As a minimum, yards that Maersk collaborates with must be certified according to the Hong Kong Convention.
Maersk supports a global agreement on responsible ship recycling. Since 2009, when Maersk introduced a responsible recycling policy and expressed its support for the UN’s Hong Kong Convention, Maersk has put great effort into pushing for its universal ratification. The convention was negotiated in the International Maritime Organization (IMO) and defines a set of global minimum standards on safety and environmental issues related to ship recycling.
Maersk supports recycling yards in Alang, India, that demonstrate a willingness to change, and their efforts have already led to significant progress. As a minimum, yards that Maersk collaborates with must be certified according to the Hong Kong Convention. Since sending two vessels to the Shree Ram yard at Alang for the first time in May this year, Maersk has witnessed significant progress in several areas.
In the yard, 70% of the workers have received intensive safety training and instructions from the independent British assessment services provider, Lloyds Register Quality Assurance, and other organisations. The remaining 30%, who perform less dangerous tasks, have also received safety training specially targeted towards their tasks.
Other examples of the progress achieved are:
As opposed to practices used elsewhere in the local area, the environmental recycling plan outlined by said convention means that the majority of a vessel is dismantled on a surface whereby there is no contact between ship parts and the surrounding sand or water.
Use of appropriate personal protective equipment is available and required.
All workers are paid the minimum wage plus 200 % in overtime payment and they have a contract—neither of which are otherwise practiced by the industry in the local area.
For the vast majority of the shipyard’s employees, housing conditions have been significantly upgraded and the yard is in the process of improving the housing conditions of the remaining employees.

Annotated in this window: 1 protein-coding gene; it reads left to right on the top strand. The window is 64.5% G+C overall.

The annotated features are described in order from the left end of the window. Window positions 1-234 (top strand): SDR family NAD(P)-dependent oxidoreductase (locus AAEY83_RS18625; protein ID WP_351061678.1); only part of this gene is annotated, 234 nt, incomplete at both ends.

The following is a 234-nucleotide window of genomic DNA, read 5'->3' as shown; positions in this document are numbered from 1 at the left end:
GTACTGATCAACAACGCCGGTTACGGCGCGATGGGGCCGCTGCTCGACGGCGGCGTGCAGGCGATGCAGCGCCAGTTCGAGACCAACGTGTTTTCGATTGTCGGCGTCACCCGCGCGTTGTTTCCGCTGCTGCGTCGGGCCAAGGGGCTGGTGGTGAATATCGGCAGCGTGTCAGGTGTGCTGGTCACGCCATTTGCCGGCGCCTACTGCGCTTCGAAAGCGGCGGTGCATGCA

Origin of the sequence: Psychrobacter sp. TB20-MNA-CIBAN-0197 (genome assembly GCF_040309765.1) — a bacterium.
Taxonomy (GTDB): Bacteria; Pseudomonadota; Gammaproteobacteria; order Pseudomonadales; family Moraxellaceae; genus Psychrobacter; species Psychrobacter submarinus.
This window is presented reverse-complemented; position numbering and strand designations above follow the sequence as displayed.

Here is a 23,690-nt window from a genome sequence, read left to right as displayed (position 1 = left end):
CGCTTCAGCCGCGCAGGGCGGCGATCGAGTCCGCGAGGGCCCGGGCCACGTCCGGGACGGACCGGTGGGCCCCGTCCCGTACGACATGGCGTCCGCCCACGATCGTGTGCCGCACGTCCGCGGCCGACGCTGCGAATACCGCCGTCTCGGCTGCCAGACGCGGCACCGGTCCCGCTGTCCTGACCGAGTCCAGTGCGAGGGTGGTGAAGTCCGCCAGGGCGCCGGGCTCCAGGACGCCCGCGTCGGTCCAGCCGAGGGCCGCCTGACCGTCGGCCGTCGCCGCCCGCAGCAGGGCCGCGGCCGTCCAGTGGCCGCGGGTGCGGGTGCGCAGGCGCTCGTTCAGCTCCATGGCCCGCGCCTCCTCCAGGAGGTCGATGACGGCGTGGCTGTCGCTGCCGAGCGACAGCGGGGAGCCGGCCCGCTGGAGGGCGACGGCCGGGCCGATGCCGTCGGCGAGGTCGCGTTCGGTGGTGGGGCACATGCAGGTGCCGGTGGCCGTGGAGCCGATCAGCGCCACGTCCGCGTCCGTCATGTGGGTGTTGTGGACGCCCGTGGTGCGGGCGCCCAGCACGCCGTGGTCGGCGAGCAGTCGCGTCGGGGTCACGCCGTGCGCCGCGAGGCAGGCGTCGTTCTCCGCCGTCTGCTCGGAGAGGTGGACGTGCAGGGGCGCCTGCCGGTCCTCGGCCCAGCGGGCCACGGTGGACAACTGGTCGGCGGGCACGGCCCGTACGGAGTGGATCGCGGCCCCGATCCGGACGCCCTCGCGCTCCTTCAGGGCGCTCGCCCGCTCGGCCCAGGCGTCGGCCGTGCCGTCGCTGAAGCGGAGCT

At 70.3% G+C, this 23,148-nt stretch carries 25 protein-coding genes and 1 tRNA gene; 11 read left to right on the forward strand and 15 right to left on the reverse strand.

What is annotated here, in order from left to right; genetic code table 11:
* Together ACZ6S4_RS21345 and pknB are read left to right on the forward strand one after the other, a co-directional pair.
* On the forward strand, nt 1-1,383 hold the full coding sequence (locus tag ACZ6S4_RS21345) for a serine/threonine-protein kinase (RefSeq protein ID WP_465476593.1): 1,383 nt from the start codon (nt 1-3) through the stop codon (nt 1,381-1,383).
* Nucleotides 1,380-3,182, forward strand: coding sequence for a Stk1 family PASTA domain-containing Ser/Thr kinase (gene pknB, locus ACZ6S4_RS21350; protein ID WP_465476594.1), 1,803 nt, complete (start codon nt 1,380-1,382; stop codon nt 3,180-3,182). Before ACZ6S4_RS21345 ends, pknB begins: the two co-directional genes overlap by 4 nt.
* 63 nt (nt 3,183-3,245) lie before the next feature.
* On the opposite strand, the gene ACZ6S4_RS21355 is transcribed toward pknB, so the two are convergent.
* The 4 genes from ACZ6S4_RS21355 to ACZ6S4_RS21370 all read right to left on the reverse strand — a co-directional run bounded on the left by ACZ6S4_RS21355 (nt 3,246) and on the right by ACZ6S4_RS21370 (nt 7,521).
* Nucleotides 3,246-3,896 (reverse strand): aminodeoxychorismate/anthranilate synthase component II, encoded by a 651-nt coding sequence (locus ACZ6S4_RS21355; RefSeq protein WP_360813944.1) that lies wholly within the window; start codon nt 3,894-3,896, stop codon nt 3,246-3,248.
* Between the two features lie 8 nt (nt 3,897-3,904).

Maersk’s intention to have vessels recycled in Alang, India, and its concurrent decision to sell two container vessels to one of the leading ship recyclers in the area has raised public concerns and triggered controversy. Its ambition is to change an industry.
Annette Stube, Head of Group Sustainability says that when Maersk decided to collaborate with ship recycling yards in India everyone was fully aware of the risk of being criticised as the yards were not yet observing the regulations fully.
“We can document the main improvements that have already been achieved and we now see that the recycling yards' engagement in the plan has led to others following suit. When we begin negotiations on the recycling of the next vessels, we will invite a number of other yards in Alang that, like Shree Ram, already follow the Hong Kong Convention and will commit to meeting our standards,” Stube says, adding that four shipyards have announced that they are ready and have already initiated new investments in improvements impacting hundreds of workers.
Annette Stube underlines that the Group complied with standards of openly communicating to media and NGOs prior to initiating the recycling activities:
“Instead of waiting on the sideline we have taken action and the results we have achieved in six months are far more comprehensive and far-reaching than those achieved during the seven years of waiting for a global agreement.”
Source: Maersk. 23 November 2016